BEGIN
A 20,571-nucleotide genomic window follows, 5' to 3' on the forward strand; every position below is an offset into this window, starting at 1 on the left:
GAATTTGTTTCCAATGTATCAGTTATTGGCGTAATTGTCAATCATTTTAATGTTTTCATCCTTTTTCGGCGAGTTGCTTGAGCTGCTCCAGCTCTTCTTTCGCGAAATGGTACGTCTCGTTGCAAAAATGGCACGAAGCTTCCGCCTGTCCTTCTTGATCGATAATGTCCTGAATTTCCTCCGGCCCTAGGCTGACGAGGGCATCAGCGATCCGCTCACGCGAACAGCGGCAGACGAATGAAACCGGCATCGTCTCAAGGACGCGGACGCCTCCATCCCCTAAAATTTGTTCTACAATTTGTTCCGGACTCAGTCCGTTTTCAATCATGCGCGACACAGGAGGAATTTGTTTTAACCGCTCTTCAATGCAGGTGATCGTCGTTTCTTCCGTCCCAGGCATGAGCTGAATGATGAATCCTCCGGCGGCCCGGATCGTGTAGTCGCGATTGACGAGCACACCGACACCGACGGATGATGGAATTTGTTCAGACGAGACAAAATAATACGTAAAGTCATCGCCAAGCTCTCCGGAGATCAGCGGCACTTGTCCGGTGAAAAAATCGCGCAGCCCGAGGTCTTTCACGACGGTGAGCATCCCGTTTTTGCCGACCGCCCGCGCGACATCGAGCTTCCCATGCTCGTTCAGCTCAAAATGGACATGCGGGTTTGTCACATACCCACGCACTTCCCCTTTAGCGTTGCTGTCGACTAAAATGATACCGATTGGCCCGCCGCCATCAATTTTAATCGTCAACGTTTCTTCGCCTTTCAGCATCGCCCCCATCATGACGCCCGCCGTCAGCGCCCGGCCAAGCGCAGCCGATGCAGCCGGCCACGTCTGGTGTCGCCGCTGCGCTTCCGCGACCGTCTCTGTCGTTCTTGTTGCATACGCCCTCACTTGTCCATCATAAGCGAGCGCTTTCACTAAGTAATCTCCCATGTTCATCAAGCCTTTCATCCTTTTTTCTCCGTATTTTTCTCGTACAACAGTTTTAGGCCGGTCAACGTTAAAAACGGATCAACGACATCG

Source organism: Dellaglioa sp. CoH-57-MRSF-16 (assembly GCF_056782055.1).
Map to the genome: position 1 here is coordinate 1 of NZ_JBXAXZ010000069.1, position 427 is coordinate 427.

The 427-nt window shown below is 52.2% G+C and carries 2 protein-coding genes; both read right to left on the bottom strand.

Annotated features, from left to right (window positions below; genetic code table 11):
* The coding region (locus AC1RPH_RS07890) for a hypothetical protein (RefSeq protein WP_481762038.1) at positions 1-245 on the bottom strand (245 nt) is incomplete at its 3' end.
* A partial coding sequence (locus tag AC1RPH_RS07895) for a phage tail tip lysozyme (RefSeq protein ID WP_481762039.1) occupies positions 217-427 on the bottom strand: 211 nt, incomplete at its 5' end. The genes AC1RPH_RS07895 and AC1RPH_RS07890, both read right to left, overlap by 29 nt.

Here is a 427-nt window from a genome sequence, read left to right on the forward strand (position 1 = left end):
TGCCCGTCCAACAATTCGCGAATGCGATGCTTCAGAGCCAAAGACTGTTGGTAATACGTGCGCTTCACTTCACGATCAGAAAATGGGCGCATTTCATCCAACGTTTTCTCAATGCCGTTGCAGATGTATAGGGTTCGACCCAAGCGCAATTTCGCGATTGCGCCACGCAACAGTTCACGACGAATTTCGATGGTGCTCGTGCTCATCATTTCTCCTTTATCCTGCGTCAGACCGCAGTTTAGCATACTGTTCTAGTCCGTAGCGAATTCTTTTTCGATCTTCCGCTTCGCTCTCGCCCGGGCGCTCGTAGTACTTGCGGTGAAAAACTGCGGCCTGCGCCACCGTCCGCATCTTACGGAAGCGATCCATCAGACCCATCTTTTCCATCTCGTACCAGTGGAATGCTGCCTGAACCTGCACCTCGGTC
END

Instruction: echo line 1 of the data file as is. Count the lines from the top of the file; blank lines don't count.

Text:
A 20,571-nucleotide genomic window follows, 5' to 3' on the forward strand; every position below is an offset into this window, starting at 1 on the left: